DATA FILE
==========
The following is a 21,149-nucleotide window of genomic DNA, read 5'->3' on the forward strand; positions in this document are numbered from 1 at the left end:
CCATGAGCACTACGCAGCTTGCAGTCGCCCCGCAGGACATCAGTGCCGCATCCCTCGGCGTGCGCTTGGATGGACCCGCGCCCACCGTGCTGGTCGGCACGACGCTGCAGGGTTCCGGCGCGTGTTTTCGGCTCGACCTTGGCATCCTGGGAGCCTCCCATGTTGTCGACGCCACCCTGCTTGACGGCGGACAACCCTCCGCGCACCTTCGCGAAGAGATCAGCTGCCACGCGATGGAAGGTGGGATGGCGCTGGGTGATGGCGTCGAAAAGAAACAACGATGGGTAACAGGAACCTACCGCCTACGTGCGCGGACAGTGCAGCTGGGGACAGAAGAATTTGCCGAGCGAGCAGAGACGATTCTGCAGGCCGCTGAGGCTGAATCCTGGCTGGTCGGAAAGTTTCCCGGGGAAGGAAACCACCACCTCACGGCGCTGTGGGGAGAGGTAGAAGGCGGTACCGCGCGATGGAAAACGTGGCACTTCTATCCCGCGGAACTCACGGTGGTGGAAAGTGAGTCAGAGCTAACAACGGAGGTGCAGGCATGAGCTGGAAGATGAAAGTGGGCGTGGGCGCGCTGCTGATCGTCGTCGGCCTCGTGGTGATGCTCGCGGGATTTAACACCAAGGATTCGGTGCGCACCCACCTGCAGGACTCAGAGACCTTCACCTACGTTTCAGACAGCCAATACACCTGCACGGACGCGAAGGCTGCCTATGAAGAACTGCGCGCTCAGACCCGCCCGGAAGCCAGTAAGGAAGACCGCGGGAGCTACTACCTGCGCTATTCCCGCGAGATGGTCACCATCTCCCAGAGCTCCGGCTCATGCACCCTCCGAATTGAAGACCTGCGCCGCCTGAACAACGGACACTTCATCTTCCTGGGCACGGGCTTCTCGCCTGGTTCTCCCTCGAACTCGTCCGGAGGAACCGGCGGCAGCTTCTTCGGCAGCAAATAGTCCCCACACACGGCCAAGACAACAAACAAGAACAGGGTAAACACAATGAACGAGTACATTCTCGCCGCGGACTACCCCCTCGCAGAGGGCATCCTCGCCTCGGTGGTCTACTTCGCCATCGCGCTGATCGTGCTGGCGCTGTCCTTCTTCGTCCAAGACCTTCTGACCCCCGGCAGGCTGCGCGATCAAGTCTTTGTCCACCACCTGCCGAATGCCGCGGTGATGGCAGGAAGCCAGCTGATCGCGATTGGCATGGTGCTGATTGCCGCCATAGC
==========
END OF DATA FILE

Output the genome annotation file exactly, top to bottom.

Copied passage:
The following is a 21,149-nucleotide window of genomic DNA, read 5'->3' on the forward strand; positions in this document are numbered from 1 at the left end:
CCATGAGCACTACGCAGCTTGCAGTCGCCCCGCAGGACATCAGTGCCGCATCCCTCGGCGTGCGCTTGGATGGACCCGCGCCCACCGTGCTGGTCGGCACGACGCTGCAGGGTTCCGGCGCGTGTTTTCGGCTCGACCTTGGCATCCTGGGAGCCTCCCATGTTGTCGACGCCACCCTGCTTGACGGCGGACAACCCTCCGCGCACCTTCGCGAAGAGATCAGCTGCCACGCGATGGAAGGTGGGATGGCGCTGGGTGATGGCGTCGAAAAGAAACAACGATGGGTAACAGGAACCTACCGCCTACGTGCGCGGACAGTGCAGCTGGGGACAGAAGAATTTGCCGAGCGAGCAGAGACGATTCTGCAGGCCGCTGAGGCTGAATCCTGGCTGGTCGGAAAGTTTCCCGGGGAAGGAAACCACCACCTCACGGCGCTGTGGGGAGAGGTAGAAGGCGGTACCGCGCGATGGAAAACGTGGCACTTCTATCCCGCGGAACTCACGGTGGTGGAAAGTGAGTCAGAGCTAACAACGGAGGTGCAGGCATGAGCTGGAAGATGAAAGTGGGCGTGGGCGCGCTGCTGATCGTCGTCGGCCTCGTGGTGATGCTCGCGGGATTTAACACCAAGGATTCGGTGCGCACCCACCTGCAGGACTCAGAGACCTTCACCTACGTTTCAGACAGCCAATACACCTGCACGGACGCGAAGGCTGCCTATGAAGAACTGCGCGCTCAGACCCGCCCGGAAGCCAGTAAGGAAGACCGCGGGAGCTACTACCTGCGCTATTCCCGCGAGATGGTCACCATCTCCCAGAGCTCCGGCTCATGCACCCTCCGAATTGAAGACCTGCGCCGCCTGAACAACGGACACTTCATCTTCCTGGGCACGGGCTTCTCGCCTGGTTCTCCCTCGAACTCGTCCGGAGGAACCGGCGGCAGCTTCTTCGGCAGCAAATAGTCCCCACACACGGCCAAGACAACAAACAAGAACAGGGTAAACACAATGAACGAGTACATTCTCGCCGCGGACTACCCCCTCGCAGAGGGCATCCTCGCCTCGGTGGTCTACTTCGCCATCGCGCTGATCGTGCTGGCGCTGTCCTTCTTCGTCCAAGACCTTCTGACCCCCGGCAGGCTGCGCGATCAAGTCTTTGTCCACCACCTGCCGAATGCCGCGGTGATGGCAGGAAGCCAGCTGATCGCGATTGGCATGGTGCTGATTGCCGCCATAGC